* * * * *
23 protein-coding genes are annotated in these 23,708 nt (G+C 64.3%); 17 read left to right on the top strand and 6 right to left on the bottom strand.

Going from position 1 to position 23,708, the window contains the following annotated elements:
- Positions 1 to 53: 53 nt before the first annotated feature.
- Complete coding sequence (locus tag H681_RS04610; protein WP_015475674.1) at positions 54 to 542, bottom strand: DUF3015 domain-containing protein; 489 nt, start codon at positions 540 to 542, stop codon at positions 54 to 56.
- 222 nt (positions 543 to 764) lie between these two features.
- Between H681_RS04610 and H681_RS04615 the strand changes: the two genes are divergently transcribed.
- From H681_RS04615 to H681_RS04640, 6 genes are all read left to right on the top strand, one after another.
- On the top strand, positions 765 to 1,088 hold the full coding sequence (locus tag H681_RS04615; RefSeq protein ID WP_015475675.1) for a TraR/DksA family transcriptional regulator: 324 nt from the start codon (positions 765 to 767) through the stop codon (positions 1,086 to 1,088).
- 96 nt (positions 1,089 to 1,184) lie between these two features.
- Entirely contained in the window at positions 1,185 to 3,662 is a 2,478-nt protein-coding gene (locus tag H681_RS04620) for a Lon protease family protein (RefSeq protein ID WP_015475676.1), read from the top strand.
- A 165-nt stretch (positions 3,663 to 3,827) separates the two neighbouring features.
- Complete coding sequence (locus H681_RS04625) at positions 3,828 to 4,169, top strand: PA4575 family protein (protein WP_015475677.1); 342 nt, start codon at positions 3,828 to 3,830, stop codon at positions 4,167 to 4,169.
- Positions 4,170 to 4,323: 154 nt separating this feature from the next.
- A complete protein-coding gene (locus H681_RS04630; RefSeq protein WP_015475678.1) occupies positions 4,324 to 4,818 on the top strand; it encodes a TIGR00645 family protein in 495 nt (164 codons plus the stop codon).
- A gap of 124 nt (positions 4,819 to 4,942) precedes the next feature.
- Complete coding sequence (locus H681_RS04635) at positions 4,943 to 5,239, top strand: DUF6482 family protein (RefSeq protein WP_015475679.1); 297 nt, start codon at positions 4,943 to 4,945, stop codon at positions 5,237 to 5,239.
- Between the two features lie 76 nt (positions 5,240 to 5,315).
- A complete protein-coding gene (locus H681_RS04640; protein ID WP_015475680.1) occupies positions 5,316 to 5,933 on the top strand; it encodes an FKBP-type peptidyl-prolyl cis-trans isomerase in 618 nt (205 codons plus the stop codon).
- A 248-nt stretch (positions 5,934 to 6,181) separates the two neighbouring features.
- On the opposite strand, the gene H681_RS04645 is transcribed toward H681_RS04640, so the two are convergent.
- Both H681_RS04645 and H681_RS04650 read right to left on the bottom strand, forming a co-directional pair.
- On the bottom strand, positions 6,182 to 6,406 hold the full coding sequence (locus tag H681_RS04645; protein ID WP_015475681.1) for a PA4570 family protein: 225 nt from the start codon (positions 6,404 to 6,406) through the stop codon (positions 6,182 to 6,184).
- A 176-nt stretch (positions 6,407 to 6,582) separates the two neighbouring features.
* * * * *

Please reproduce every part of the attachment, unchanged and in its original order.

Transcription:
23 protein-coding genes are annotated in these 23,708 nt (G+C 64.3%); 17 read left to right on the top strand and 6 right to left on the bottom strand.

Going from position 1 to position 23,708, the window contains the following annotated elements:
- Positions 1 to 53: 53 nt before the first annotated feature.
- Complete coding sequence (locus tag H681_RS04610; protein WP_015475674.1) at positions 54 to 542, bottom strand: DUF3015 domain-containing protein; 489 nt, start codon at positions 540 to 542, stop codon at positions 54 to 56.
- 222 nt (positions 543 to 764) lie between these two features.
- Between H681_RS04610 and H681_RS04615 the strand changes: the two genes are divergently transcribed.
- From H681_RS04615 to H681_RS04640, 6 genes are all read left to right on the top strand, one after another.
- On the top strand, positions 765 to 1,088 hold the full coding sequence (locus tag H681_RS04615; RefSeq protein ID WP_015475675.1) for a TraR/DksA family transcriptional regulator: 324 nt from the start codon (positions 765 to 767) through the stop codon (positions 1,086 to 1,088).
- 96 nt (positions 1,089 to 1,184) lie between these two features.
- Entirely contained in the window at positions 1,185 to 3,662 is a 2,478-nt protein-coding gene (locus tag H681_RS04620) for a Lon protease family protein (RefSeq protein ID WP_015475676.1), read from the top strand.
- A 165-nt stretch (positions 3,663 to 3,827) separates the two neighbouring features.
- Complete coding sequence (locus H681_RS04625) at positions 3,828 to 4,169, top strand: PA4575 family protein (protein WP_015475677.1); 342 nt, start codon at positions 3,828 to 3,830, stop codon at positions 4,167 to 4,169.
- Positions 4,170 to 4,323: 154 nt separating this feature from the next.
- A complete protein-coding gene (locus H681_RS04630; RefSeq protein WP_015475678.1) occupies positions 4,324 to 4,818 on the top strand; it encodes a TIGR00645 family protein in 495 nt (164 codons plus the stop codon).
- A gap of 124 nt (positions 4,819 to 4,942) precedes the next feature.
- Complete coding sequence (locus H681_RS04635) at positions 4,943 to 5,239, top strand: DUF6482 family protein (RefSeq protein WP_015475679.1); 297 nt, start codon at positions 4,943 to 4,945, stop codon at positions 5,237 to 5,239.
- Between the two features lie 76 nt (positions 5,240 to 5,315).
- A complete protein-coding gene (locus H681_RS04640; protein ID WP_015475680.1) occupies positions 5,316 to 5,933 on the top strand; it encodes an FKBP-type peptidyl-prolyl cis-trans isomerase in 618 nt (205 codons plus the stop codon).
- A 248-nt stretch (positions 5,934 to 6,181) separates the two neighbouring features.
- On the opposite strand, the gene H681_RS04645 is transcribed toward H681_RS04640, so the two are convergent.
- Both H681_RS04645 and H681_RS04650 read right to left on the bottom strand, forming a co-directional pair.
- On the bottom strand, positions 6,182 to 6,406 hold the full coding sequence (locus tag H681_RS04645; protein ID WP_015475681.1) for a PA4570 family protein: 225 nt from the start codon (positions 6,404 to 6,406) through the stop codon (positions 6,182 to 6,184).
- A 176-nt stretch (positions 6,407 to 6,582) separates the two neighbouring features.